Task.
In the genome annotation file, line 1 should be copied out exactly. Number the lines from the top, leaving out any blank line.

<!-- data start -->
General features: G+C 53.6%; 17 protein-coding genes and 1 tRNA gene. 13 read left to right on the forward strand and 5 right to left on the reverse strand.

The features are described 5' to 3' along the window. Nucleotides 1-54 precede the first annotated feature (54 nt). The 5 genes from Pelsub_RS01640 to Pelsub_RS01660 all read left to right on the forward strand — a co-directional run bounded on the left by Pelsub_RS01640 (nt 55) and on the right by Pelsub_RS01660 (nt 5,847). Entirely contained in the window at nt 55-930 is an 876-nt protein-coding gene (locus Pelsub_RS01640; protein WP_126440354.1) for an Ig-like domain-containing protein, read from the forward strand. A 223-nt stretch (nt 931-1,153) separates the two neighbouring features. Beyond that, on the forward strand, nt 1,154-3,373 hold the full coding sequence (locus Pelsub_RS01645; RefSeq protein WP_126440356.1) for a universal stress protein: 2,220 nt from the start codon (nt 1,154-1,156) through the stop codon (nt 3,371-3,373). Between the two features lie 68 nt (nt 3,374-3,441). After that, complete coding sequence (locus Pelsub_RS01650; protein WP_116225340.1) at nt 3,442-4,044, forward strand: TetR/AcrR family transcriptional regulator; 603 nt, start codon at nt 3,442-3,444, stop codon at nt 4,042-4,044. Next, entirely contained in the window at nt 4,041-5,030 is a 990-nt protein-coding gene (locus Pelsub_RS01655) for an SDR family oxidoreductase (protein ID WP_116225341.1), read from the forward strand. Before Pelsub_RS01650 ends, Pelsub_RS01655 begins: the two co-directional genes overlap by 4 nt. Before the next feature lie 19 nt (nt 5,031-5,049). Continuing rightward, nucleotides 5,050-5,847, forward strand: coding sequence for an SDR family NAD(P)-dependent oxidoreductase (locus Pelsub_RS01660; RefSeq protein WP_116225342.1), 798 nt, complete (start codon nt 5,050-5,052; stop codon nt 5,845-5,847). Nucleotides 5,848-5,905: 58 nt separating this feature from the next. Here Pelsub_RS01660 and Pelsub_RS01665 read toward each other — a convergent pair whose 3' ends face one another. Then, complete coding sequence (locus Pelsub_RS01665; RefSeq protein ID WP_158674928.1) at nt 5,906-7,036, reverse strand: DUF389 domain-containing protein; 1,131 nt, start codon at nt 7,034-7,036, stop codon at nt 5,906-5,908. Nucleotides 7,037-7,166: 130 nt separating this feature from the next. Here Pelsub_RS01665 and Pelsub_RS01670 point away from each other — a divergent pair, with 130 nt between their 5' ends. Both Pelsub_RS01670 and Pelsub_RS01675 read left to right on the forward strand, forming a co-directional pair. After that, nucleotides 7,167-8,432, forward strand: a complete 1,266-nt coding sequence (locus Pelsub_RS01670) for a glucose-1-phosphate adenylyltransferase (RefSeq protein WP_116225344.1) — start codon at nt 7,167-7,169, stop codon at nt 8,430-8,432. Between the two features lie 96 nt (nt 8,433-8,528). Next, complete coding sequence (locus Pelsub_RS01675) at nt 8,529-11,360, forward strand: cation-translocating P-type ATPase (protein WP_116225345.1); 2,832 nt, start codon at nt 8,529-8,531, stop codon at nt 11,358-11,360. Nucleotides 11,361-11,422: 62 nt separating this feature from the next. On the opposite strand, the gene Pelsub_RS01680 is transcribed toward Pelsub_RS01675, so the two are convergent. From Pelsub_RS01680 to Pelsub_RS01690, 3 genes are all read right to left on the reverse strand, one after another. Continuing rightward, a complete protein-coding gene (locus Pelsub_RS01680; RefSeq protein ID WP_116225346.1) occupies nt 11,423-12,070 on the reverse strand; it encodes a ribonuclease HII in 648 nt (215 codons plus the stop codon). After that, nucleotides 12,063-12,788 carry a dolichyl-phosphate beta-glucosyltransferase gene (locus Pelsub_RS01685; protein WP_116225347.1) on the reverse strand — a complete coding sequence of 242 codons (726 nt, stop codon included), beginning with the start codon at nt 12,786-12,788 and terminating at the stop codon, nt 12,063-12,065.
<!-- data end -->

General features: G+C 53.6%; 17 protein-coding genes and 1 tRNA gene. 13 read left to right on the forward strand and 5 right to left on the reverse strand.